How You Can Get Started with Permaculture

Permaculture is the idea of creating a self sustaining ecosystem with no human inputs (work) that produces a bounty for the landowner. This bounty could be in fruit, vegetables, meat, eggs, firewood, fish, or all of the above. Many property owners are interested in creating a permaculture to efficiently and sustainably use their land.
     A lot of people get caught up in individual aspects like creating swales and food forestry yet lose sight of the big picture. Permaculture can be created on any size piece of land. The biggest, hardest part of permaculture is deciding what you want to do with the land and never losing that dream. For example, it is wise to place the small animals that need a lot of care and protection near the home where the people are, and put things like fruit trees farther out, since they do not require daily care.
     I think when people move to Florida they usually don’t know what they are getting into. Traditional northern gardens where you plant your strawberries and pumpkins in the spring and harvest in the fall simply do not exist here. The bright sun and high humidity bakes most vegetable plants, so gardening for food must be creatively timed around the seasons.
     A much better approach is to plant perennial food-producing plants that tolerate the conditions in your area along with supportive plants, like for example nitrogen-fixing legumes. Sweet potatoes and prickly pear cactus are two great examples, along with perennial peanut.
     Native plants that benefit your ecosystem should be encouraged, not removed. These plants are already well-adapted to the sand and heat. Non-natives that provide no fodder, nitrogen-fixing, edible food, fencing, or firewood should be coppiced and mulched as the caretaker implements his or her permaculture.
     One of the hardest, if not the hardest, parts of starting a permaculture is identifying the plants you already have before jumping to replace them. There are many great plant identifying websites out there, but many do not have pictures or have misleading information about the care of the plants listed. A lot of the commenters on these websites do nothing but complain about how invasive some native plant is. Those people should go live in the city surrounded by buildings and grass, because they won’t be happy with anything else. Nay-sayers abound in our lives, just listen to them, smile, and nod, then go do what you want to do anyway. And research your plants; if it’s invasive but beneficial, please invade!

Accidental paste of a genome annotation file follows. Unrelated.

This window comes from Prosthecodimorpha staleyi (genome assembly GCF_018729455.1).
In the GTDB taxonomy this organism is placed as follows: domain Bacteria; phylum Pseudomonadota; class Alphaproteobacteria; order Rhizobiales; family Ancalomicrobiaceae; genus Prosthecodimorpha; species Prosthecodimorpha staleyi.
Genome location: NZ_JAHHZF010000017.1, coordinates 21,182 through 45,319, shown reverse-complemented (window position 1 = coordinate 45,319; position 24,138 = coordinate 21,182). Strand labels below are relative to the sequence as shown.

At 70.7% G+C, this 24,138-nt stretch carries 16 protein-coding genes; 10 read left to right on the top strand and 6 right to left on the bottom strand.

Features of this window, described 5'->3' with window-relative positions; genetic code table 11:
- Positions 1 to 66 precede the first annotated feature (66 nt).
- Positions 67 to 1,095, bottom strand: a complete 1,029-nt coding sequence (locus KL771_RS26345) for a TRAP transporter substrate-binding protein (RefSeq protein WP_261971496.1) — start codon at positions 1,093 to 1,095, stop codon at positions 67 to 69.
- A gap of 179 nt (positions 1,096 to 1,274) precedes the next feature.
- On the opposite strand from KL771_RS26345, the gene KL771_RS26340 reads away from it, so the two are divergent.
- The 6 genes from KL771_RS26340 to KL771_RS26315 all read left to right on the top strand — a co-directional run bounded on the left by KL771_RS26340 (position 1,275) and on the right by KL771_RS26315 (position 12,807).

On where to get plants… a complicated question. I have had tremendous luck with the plants from the Spring Hill Garden Club. The plants they offer for sale are disease-free and well-rooted without being rootbound. When you buy from Home Depot and Lowe’s it can be dicey, plants are usually expensive and rootbound, but the year guarantee kinda offsets that. I have had a lot of annuals die out quickly. Another great place is the USF Botanical Garden spring and fall sales. Vendors from all over West Florida bring an amazing variety of plants. Another great place to get plant starts is Etsy. The very best way to get plants is to propagate your own from healthy plants, but this is a skill which takes some practice. What better time to start than now?
     As far as I know, there are no permaculture homesteads in West Florida, except for maybe Kenny Coogan. There are several CSA’s in every county, and these are all polycultures and should be supported. Homosassa Springs State Park grows much of the feed for their animals on-site in the form of duckweed. It’s a fun place to take the family in the cooler times of year to see the manatees.
     There was a family that was working on a true permaculture homestead in Dade City, but their blog says that last year they were forced to sell their property. I suspect one or both were laid-off. The young man, errr, I guess he must be about my age, did a great deal of research into good plants for the area for food forestry and aquaculture. I’ll put up a link.
     Personally, we are doing a good deal of work on the suburban lot and looking to purchase 10 acres in Citrus county, or maybe Sumter or around anywhere I suppose, for camping and permaculture and hunting. We have had tremendous success with peppers and tomatoes here in Spring Hill, and we have rabbits and ducks.
     Research. Listen. Figure out your own Big Picture, work slowly toward it. Don’t get distracted into the little things or by nay-sayers.

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